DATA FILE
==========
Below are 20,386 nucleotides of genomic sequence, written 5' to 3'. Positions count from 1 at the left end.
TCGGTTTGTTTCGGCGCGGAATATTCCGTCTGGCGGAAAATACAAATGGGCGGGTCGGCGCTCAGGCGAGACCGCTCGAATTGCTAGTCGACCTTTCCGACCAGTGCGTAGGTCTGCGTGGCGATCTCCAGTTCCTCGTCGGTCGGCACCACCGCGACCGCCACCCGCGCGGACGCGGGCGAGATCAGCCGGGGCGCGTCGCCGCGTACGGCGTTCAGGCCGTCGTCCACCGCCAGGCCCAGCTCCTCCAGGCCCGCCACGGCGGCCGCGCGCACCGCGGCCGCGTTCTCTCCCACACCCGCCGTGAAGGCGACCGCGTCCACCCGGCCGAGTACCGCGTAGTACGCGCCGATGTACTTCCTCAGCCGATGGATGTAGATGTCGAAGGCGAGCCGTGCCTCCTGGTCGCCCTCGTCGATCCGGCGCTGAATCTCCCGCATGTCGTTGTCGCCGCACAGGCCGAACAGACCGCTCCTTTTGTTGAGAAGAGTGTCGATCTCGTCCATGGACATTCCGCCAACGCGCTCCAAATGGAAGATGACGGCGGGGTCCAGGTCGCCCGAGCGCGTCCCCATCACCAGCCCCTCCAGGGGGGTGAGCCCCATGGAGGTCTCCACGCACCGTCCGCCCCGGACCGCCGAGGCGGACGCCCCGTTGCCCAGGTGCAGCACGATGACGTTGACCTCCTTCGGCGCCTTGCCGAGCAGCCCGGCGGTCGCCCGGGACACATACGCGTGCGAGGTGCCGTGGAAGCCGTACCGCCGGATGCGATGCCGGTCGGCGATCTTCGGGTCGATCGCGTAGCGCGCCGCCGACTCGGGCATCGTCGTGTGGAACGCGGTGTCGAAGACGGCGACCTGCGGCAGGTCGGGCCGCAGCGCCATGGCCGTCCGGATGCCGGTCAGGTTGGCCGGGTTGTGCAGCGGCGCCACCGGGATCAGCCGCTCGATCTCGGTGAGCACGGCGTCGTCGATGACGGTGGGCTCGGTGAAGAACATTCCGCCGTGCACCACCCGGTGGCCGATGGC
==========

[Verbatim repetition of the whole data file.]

Below are 20,386 nucleotides of genomic sequence, written 5' to 3'. Positions count from 1 at the left end.
TCGGTTTGTTTCGGCGCGGAATATTCCGTCTGGCGGAAAATACAAATGGGCGGGTCGGCGCTCAGGCGAGACCGCTCGAATTGCTAGTCGACCTTTCCGACCAGTGCGTAGGTCTGCGTGGCGATCTCCAGTTCCTCGTCGGTCGGCACCACCGCGACCGCCACCCGCGCGGACGCGGGCGAGATCAGCCGGGGCGCGTCGCCGCGTACGGCGTTCAGGCCGTCGTCCACCGCCAGGCCCAGCTCCTCCAGGCCCGCCACGGCGGCCGCGCGCACCGCGGCCGCGTTCTCTCCCACACCCGCCGTGAAGGCGACCGCGTCCACCCGGCCGAGTACCGCGTAGTACGCGCCGATGTACTTCCTCAGCCGATGGATGTAGATGTCGAAGGCGAGCCGTGCCTCCTGGTCGCCCTCGTCGATCCGGCGCTGAATCTCCCGCATGTCGTTGTCGCCGCACAGGCCGAACAGACCGCTCCTTTTGTTGAGAAGAGTGTCGATCTCGTCCATGGACATTCCGCCAACGCGCTCCAAATGGAAGATGACGGCGGGGTCCAGGTCGCCCGAGCGCGTCCCCATCACCAGCCCCTCCAGGGGGGTGAGCCCCATGGAGGTCTCCACGCACCGTCCGCCCCGGACCGCCGAGGCGGACGCCCCGTTGCCCAGGTGCAGCACGATGACGTTGACCTCCTTCGGCGCCTTGCCGAGCAGCCCGGCGGTCGCCCGGGACACATACGCGTGCGAGGTGCCGTGGAAGCCGTACCGCCGGATGCGATGCCGGTCGGCGATCTTCGGGTCGATCGCGTAGCGCGCCGCCGACTCGGGCATCGTCGTGTGGAACGCGGTGTCGAAGACGGCGACCTGCGGCAGGTCGGGCCGCAGCGCCATGGCCGTCCGGATGCCGGTCAGGTTGGCCGGGTTGTGCAGCGGCGCCACCGGGATCAGCCGCTCGATCTCGGTGAGCACGGCGTCGTCGATGACGGTGGGCTCGGTGAAGAACATTCCGCCGTGCACCACCCGGTGGCCGATGGC